Easter - John 20:10-18It’s Easter Sunday and our text can be found here. Be sure to check out the Working Preacher Commentary here.

“Why do you look for the living among the dead?” the two men asked the women at the tomb…

Are you looking for the living among the dead?

Who are the dead? They are the ones who are filled with anger and hatred. They are the ones who have been abused and broken by circumstances. They are the ones who have used drugs, alcohol, computers, and even people until there’s nothing left. They are the ones who have lost more than they ever had.

I have walked among the dead.

How in our lives do we look for the living among the dead? Do we do it in our marriages, trying to resurrect romance that has been gone for years? Do we do it in our jobs, jobs where we feel stagnated and exhausted? Do we do it in our churches, fighting with budgets and committees when we want to be loving people? Do we do it in our own emotional lives, trying to awaken from our numbness and fear?

The two men at the tomb ask the question of the women, as if it’s unusual to seek the living among the dead…

But isn’t that what ministry is about? Finding the life, the light, the way among the dead?

Nearly forty days ago, I started a Couch to 5K (C25K) program. The first week, I huffed and puffed, running sixty seconds, walking ninety seconds, for a total of 20 minutes. The second week, I ran ninety seconds and walked three minute intervals. Each week, the running got longer, the walking shorter. This morning, for the first time in more than a year, I ran 2 miles. As I enjoyed the last few minutes of the run, I realized that this was giving me life—waking up parts of me that have been dead for a while.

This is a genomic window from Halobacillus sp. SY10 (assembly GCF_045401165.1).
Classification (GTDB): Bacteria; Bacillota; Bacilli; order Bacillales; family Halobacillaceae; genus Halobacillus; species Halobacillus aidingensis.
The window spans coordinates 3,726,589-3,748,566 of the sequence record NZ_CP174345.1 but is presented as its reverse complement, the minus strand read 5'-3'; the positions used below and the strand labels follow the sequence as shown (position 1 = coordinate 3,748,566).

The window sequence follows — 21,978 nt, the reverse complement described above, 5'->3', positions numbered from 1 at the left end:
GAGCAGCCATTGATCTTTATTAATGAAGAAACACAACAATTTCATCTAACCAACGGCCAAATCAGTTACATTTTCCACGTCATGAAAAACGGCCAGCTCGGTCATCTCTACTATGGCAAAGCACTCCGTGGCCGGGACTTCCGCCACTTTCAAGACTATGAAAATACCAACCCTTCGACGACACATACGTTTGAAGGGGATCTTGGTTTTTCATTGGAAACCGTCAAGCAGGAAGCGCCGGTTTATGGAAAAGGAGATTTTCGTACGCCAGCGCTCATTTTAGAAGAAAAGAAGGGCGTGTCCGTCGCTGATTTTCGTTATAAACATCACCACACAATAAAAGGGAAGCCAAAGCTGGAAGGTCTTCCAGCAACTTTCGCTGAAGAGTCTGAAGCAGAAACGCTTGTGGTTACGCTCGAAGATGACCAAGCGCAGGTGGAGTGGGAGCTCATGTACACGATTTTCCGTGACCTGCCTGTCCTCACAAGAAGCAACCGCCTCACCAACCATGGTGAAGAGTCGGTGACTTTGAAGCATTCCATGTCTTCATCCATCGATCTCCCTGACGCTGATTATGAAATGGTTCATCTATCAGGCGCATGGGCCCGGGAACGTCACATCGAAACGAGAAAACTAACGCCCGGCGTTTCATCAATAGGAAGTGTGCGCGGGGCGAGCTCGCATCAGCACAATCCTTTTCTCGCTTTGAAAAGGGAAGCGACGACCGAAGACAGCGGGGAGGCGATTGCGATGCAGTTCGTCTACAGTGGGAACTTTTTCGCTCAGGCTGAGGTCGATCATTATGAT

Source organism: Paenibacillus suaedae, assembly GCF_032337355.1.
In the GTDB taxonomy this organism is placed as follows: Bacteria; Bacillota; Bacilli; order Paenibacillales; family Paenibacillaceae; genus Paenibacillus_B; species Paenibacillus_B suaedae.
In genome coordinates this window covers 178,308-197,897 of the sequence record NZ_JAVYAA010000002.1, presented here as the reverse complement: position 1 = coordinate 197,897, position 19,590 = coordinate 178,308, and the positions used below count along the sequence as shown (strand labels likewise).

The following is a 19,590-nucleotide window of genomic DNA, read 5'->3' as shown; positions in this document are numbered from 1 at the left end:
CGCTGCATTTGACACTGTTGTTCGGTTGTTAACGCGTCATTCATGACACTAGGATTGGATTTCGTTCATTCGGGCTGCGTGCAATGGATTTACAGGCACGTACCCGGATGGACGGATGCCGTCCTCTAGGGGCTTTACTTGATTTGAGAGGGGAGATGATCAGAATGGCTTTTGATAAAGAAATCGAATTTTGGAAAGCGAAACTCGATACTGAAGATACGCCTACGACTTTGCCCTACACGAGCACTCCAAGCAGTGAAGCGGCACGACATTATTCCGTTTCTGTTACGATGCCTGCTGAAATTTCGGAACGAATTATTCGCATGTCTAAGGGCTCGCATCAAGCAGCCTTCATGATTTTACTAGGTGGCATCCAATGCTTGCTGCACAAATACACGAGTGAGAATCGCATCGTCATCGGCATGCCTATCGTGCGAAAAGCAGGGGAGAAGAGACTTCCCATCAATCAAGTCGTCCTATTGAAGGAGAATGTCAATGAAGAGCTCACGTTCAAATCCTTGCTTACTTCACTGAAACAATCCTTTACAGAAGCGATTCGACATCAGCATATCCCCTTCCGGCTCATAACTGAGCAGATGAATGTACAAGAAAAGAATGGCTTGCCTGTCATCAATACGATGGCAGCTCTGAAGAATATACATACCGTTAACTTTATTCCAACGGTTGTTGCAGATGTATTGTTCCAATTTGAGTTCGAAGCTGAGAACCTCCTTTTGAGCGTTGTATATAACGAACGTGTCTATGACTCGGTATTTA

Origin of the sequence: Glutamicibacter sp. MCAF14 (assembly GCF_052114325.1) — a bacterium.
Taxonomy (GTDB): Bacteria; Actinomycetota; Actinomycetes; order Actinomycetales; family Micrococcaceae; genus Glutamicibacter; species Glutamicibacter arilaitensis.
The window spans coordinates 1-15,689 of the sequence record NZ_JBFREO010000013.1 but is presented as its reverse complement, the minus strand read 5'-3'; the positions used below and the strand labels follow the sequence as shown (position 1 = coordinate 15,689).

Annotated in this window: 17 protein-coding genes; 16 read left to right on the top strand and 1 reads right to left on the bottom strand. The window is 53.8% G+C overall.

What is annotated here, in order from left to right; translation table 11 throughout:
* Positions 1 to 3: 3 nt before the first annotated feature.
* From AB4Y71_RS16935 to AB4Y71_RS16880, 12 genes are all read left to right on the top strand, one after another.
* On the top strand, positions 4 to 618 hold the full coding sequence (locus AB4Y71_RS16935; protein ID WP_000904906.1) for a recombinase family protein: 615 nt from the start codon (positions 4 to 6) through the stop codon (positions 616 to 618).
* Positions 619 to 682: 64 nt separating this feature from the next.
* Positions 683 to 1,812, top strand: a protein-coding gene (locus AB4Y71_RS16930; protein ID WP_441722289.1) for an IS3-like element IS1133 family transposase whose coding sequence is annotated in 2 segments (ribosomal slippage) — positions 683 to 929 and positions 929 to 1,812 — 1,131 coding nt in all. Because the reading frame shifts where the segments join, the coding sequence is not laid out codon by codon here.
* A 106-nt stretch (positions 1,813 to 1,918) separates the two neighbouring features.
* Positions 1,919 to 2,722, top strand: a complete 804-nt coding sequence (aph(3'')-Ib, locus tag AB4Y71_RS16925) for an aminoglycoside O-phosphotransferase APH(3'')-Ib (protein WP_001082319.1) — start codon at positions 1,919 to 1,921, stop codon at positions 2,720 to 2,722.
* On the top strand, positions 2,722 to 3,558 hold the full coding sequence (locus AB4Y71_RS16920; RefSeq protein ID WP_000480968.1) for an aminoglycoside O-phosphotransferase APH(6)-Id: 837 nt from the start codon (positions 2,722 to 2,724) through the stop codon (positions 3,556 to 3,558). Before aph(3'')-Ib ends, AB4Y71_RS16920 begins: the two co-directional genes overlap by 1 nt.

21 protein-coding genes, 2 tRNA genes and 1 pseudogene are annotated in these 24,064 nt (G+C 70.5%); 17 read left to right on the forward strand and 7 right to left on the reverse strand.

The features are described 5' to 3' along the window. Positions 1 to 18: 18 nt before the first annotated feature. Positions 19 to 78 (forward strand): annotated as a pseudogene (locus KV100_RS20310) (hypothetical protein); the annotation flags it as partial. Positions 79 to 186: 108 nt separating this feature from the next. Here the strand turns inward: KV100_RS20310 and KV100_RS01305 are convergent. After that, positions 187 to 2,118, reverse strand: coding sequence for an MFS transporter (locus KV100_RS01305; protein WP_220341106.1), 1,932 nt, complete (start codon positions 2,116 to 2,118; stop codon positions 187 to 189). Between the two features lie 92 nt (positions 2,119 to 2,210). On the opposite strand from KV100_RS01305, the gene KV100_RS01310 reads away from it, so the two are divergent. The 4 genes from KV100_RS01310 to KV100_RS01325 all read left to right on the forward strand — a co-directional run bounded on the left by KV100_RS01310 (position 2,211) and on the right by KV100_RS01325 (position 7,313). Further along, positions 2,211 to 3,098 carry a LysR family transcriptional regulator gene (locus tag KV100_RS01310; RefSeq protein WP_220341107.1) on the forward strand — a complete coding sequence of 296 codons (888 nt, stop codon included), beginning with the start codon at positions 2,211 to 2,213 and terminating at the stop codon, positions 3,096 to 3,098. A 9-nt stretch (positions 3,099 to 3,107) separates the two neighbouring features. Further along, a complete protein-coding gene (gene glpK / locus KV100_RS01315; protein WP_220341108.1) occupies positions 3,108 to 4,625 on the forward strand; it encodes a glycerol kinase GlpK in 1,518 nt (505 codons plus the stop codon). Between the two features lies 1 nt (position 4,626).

How will you find the living among the dead this Sunday morning?

There will be the dead in your sanctuary. There will be people who are lonely. People who are sad. People who are hungry for life. People who are in need of sanctuary. People who are scared. People who are anxious. People who are sick. And people who are dying.

When the men standing at the tomb are talking to the women, they say, “Why do you look for the living among the dead?” I know the answer. It’s because resurrection happens. We look for the living among the dead because new life happens. We look for the living among the dead because we have to have hope.

But you should note something in verse 5 that the NRSV misses—the word “living” in the Greek is zonta, the present active participle singular of zaó, to live. The best translation is really, “the living one.”

I know that resurrection happens because of The Living One. Once and for all, Jesus shows us that life can come out of death. Whether it’s eternal life, or feeling alive, we can live again—and we will. Again and again and again.

My prayer for you this Easter is that you will help your congregations, your visitors, and even your own self, feel that new life.

What about you? How will you preach new life this Easter?

  • Michelle Heinrichs made me wonder about the low expectations of the women at the tomb. In what ways do you and your church have low expectations?
  • This tomb is empty. What tombs in your life are empty? Is there a way to turn your disappointment into hope?
  • The women returned to the disciples to tell them that Jesus was gone. The men didn’t believe them. How is this mirrored in the life around you?
  • Spring has sprung. That’s one way there’s new life in the world. What are some others?
  • Resurrection has to be practiced. Read Wendell Berry’s Manifesto: The Mad Farmer Liberation Front here.

Rev. Lia Scholl is not-that-kind-of-Baptist preacher and pastor in Winston-Salem, North Carolina (U.S.) and is the author of I Heart Sex Workers (Chalice Press, 2013).


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